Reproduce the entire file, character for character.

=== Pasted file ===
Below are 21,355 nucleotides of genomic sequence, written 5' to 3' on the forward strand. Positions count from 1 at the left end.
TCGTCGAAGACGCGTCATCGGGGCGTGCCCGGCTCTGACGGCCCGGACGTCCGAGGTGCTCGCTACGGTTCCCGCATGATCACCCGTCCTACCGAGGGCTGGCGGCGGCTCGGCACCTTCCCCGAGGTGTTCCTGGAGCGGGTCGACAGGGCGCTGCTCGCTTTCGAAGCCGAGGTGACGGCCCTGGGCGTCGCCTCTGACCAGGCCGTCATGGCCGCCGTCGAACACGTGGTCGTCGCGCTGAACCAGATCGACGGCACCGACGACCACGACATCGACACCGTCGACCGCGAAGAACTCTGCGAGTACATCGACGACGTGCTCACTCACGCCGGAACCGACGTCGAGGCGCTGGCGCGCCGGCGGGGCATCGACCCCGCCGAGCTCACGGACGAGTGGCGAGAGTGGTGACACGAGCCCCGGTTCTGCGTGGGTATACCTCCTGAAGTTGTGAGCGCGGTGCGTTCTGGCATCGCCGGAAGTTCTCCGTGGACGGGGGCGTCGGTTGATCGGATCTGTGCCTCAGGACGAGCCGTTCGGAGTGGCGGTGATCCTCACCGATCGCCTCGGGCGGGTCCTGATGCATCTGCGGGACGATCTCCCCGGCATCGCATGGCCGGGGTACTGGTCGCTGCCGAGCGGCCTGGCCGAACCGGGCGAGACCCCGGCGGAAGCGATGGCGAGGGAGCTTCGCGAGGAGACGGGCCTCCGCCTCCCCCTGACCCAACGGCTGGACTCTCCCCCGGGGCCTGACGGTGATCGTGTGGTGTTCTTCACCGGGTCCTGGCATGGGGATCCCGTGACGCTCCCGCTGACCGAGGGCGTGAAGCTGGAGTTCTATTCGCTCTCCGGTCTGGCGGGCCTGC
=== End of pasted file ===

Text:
Below are 21,355 nucleotides of genomic sequence, written 5' to 3' on the forward strand. Positions count from 1 at the left end.
TCGTCGAAGACGCGTCATCGGGGCGTGCCCGGCTCTGACGGCCCGGACGTCCGAGGTGCTCGCTACGGTTCCCGCATGATCACCCGTCCTACCGAGGGCTGGCGGCGGCTCGGCACCTTCCCCGAGGTGTTCCTGGAGCGGGTCGACAGGGCGCTGCTCGCTTTCGAAGCCGAGGTGACGGCCCTGGGCGTCGCCTCTGACCAGGCCGTCATGGCCGCCGTCGAACACGTGGTCGTCGCGCTGAACCAGATCGACGGCACCGACGACCACGACATCGACACCGTCGACCGCGAAGAACTCTGCGAGTACATCGACGACGTGCTCACTCACGCCGGAACCGACGTCGAGGCGCTGGCGCGCCGGCGGGGCATCGACCCCGCCGAGCTCACGGACGAGTGGCGAGAGTGGTGACACGAGCCCCGGTTCTGCGTGGGTATACCTCCTGAAGTTGTGAGCGCGGTGCGTTCTGGCATCGCCGGAAGTTCTCCGTGGACGGGGGCGTCGGTTGATCGGATCTGTGCCTCAGGACGAGCCGTTCGGAGTGGCGGTGATCCTCACCGATCGCCTCGGGCGGGTCCTGATGCATCTGCGGGACGATCTCCCCGGCATCGCATGGCCGGGGTACTGGTCGCTGCCGAGCGGCCTGGCCGAACCGGGCGAGACCCCGGCGGAAGCGATGGCGAGGGAGCTTCGCGAGGAGACGGGCCTCCGCCTCCCCCTGACCCAACGGCTGGACTCTCCCCCGGGGCCTGACGGTGATCGTGTGGTGTTCTTCACCGGGTCCTGGCATGGGGATCCCGTGACGCTCCCGCTGACCGAGGGCGTGAAGCTGGAGTTCTATTCGCTCTCCGGTCTGGCGGGCCTGC